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Starting legal research

How to find cases for Business Students

Below is a short introductory video on Primary and Secondary legal materials

Starting your research

Primary legal materials are the authoritative records of law. These are:

  • Legislation made by Parliament
  • Rules, regulations, orders and by-laws of bodies that have delegated authority to administer these laws
  • Authoritative reports of court decisions or case law

Secondary sources of law refer, discuss and help locate the law but are not primary sources.  They can help in understanding the law in specific areas.  If you don't know much about a topic start with general information and work towards more specific sources:

E.g. Legal dictionaries > legal encyclopedias > text books > journal articles.

Australia's Legal System

In Australia, there are two parts to the legal system:

  • Legislation (also known as Acts or Statutes) - made by Parliament
  • Common Law (also known as Case Law or Judge-made law):
    • where a judge will interpret the legislation if it is unclear; or
    • if there is no legislation, make a decision based on prior cases (known as precedents).

Legal Encyclopaedias

If you are not sure where to start your research or don't know much about a topic, a legal encyclopaedia can provide a good starting point.

The two encyclopaedias below cover all areas of Australian law and are continuously updated.  They provide a good introduction to legal principles and provide valuable references to relevant cases and legislation.  Use both encyclopaedias, as coverage may differ and sections may be updated at different times.

Tip: Check the currency statement at the top of each paragraph - it may be necessary to find more up to date material if a section is out of date.

Halsbury's Laws of Australia

Depending on what you already know about your topic, you can choose to browse or search.

Browsing

Use the Table of Contents to browse broad subject areas by selecting different volume titles:

E.g. 90 Constitutional Law

Use the plus (+) symbols to view more specific chapters and paragraphs.

Searching

From the Table of Contents page select Search at the top left-hand side of the page or if you are reading an entry select Search Source from the top right-hand side of the page.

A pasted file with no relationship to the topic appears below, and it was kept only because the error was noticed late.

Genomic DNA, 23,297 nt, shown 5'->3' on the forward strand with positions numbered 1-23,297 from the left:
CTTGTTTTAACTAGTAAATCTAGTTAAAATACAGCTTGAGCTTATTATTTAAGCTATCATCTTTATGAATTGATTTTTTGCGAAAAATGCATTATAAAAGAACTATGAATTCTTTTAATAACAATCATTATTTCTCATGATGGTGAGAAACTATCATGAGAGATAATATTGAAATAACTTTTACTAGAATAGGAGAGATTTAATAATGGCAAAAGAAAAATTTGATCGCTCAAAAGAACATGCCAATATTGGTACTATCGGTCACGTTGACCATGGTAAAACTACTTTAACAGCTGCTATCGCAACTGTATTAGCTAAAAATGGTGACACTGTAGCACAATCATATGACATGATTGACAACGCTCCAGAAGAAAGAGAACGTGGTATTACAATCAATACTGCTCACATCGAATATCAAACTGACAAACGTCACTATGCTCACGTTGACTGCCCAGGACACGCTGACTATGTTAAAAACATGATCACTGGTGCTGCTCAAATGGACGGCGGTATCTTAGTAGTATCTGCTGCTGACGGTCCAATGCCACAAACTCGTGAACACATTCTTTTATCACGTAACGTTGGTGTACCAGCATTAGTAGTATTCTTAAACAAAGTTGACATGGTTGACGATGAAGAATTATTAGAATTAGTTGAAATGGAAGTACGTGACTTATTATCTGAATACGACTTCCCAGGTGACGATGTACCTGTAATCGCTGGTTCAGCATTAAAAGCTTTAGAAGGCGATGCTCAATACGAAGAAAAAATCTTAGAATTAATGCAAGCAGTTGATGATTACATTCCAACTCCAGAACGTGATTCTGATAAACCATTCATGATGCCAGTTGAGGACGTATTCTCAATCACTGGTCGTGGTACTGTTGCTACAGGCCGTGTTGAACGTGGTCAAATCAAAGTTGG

Use the Search Terms box to search by topic:

E.g. Search Terms box > type acquisition of property > click Search > view results

Tip: If you're not sure how to enter your search terms, check the Search Tips at the top of the page.

The Laws of Australia

Similar to Halsbury's, you can browse or search this encyclopaedia.

Browsing

Select the broad subject area from the left side:

E.g. 9. Criminal law principles

Use the plus (+) symbols to view more specific chapters or click on the title of a paragraph to read it.

Searching

From the home page of the Encyclopaedia you can search using keywords or if you are reading an entry select New Search from the top of the page.

E.g. Free Text Search box > type "burden of proof" and civil > view results

Tip: Click on the blue Field Name for search tips specific to that field

Legal Dictionaries

Legal dictionaries can help you start your research by providing you with a concise definition of the law. They will also help improve your legal vocabulary. Dictionaries vary in their content - they may:

  • Be subject specific (E.g. business law)
  • Cover one jurisdiction (E.g. Australia)
  • Provide a full definition of a term, including its legal history
  • Simply list the legislative authority (I.e. leading you to legislation or case law where the term has been defined)

Australian Legal Dictionaries

Australian Legal Words and Phrases

This dictionary provides a comprehensive list of words and phrases that have been defined in legislation or judicially considered.

You can browse the Table of Contents for your term or select Search.

E.g. Defined Terms box > type partnership > view results

International Legal Dictionaries